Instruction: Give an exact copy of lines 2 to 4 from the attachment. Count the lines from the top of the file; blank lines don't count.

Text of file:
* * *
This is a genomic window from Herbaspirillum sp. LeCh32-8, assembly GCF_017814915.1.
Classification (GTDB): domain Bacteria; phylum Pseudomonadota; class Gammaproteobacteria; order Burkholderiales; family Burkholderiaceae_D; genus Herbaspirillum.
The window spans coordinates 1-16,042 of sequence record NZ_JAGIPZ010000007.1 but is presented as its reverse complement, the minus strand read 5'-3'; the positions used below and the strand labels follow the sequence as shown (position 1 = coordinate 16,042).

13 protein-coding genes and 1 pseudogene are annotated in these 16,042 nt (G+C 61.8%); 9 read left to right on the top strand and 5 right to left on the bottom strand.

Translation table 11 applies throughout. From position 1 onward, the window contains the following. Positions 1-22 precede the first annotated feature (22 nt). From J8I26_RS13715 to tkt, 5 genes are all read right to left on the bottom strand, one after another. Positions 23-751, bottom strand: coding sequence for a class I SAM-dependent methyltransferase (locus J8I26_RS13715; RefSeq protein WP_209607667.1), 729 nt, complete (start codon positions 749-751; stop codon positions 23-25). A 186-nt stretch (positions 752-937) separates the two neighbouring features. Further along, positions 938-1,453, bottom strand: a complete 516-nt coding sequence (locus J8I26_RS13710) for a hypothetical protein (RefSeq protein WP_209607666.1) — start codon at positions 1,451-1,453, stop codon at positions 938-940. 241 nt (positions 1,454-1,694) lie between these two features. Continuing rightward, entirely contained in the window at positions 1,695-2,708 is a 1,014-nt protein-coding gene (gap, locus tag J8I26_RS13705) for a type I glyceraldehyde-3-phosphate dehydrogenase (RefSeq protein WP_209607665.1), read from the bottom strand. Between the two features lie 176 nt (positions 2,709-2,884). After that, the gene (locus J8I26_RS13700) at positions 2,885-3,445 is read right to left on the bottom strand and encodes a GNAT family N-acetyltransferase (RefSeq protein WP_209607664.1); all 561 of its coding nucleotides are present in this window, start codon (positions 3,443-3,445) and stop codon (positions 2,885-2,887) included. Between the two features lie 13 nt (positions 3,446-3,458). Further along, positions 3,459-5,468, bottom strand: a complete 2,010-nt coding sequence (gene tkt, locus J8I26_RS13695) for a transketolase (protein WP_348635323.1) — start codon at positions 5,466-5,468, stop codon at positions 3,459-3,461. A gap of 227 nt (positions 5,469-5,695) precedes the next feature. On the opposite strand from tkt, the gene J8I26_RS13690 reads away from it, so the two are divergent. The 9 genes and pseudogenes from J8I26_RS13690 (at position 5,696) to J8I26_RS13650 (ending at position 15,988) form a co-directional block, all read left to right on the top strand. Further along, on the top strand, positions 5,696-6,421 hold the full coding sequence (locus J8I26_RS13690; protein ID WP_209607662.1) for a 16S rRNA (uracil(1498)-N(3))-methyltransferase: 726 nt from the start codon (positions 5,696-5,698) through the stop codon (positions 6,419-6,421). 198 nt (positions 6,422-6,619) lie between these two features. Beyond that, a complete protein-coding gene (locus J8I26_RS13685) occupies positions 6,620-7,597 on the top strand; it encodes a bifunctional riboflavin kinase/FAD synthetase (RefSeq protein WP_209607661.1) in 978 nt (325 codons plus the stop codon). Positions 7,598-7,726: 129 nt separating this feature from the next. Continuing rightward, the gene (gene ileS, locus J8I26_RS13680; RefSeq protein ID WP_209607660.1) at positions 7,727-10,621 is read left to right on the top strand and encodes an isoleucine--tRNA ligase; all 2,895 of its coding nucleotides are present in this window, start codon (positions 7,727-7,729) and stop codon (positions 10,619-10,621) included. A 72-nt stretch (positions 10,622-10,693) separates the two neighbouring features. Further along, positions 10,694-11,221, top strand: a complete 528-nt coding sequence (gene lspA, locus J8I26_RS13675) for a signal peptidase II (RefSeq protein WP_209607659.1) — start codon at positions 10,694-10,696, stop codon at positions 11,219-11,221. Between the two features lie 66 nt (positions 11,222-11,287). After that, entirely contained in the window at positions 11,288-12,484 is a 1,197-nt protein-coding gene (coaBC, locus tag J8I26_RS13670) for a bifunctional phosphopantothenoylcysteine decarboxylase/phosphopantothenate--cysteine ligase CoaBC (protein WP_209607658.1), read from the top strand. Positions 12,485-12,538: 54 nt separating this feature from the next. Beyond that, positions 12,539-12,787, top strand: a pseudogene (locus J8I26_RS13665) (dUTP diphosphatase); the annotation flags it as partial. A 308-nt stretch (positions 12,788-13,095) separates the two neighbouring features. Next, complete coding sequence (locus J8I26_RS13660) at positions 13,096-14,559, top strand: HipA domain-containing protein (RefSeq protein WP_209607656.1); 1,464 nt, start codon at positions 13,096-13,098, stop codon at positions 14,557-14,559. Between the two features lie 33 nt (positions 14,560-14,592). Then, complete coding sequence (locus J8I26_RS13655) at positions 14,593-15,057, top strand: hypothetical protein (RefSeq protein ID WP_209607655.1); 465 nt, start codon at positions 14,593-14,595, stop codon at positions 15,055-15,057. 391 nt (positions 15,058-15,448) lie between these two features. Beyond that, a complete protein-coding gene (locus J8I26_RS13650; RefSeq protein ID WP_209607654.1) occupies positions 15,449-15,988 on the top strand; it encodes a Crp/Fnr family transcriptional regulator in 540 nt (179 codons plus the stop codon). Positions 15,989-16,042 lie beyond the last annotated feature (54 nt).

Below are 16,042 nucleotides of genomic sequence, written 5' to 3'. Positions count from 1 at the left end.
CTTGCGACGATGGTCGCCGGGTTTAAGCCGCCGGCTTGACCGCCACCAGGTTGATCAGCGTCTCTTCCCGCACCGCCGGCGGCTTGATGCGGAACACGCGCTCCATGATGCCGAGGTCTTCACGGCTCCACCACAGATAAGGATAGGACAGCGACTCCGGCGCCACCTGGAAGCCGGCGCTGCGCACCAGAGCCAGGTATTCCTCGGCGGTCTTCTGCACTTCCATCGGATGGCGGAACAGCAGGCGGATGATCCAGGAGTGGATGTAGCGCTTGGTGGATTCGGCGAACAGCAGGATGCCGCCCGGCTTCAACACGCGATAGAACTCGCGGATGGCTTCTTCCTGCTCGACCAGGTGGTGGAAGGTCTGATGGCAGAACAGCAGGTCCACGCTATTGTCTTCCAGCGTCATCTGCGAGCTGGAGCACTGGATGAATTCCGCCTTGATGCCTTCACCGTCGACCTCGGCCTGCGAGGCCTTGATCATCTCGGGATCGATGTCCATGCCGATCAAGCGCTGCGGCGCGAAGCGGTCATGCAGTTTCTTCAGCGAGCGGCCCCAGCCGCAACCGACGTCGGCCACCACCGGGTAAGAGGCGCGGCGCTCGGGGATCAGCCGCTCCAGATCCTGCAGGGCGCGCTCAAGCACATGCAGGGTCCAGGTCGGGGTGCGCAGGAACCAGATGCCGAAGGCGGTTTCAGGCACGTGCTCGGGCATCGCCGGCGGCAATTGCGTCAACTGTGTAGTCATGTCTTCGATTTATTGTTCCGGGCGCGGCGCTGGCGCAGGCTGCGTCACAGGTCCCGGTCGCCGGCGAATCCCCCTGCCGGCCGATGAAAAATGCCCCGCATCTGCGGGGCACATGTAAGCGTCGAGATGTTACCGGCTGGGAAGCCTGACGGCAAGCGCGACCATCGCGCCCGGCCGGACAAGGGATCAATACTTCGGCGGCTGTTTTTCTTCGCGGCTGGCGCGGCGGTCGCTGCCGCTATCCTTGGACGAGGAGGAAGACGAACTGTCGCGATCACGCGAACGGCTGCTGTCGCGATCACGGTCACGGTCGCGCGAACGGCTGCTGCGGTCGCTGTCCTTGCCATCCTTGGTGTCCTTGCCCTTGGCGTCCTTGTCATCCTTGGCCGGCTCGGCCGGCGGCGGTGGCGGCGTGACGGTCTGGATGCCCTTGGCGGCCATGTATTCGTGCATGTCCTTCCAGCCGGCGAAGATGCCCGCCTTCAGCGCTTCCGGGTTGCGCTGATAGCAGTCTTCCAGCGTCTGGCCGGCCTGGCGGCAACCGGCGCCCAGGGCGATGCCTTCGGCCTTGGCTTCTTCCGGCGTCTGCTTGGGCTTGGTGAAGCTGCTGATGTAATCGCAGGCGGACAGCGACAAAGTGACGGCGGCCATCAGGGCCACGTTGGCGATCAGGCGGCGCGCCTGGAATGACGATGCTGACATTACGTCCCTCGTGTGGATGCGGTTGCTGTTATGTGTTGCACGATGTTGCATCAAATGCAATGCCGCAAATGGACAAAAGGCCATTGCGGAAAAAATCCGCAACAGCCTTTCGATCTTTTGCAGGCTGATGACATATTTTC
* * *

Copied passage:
Classification (GTDB): domain Bacteria; phylum Pseudomonadota; class Gammaproteobacteria; order Burkholderiales; family Burkholderiaceae_D; genus Herbaspirillum.
The window spans coordinates 1-16,042 of sequence record NZ_JAGIPZ010000007.1 but is presented as its reverse complement, the minus strand read 5'-3'; the positions used below and the strand labels follow the sequence as shown (position 1 = coordinate 16,042).

13 protein-coding genes and 1 pseudogene are annotated in these 16,042 nt (G+C 61.8%); 9 read left to right on the top strand and 5 right to left on the bottom strand.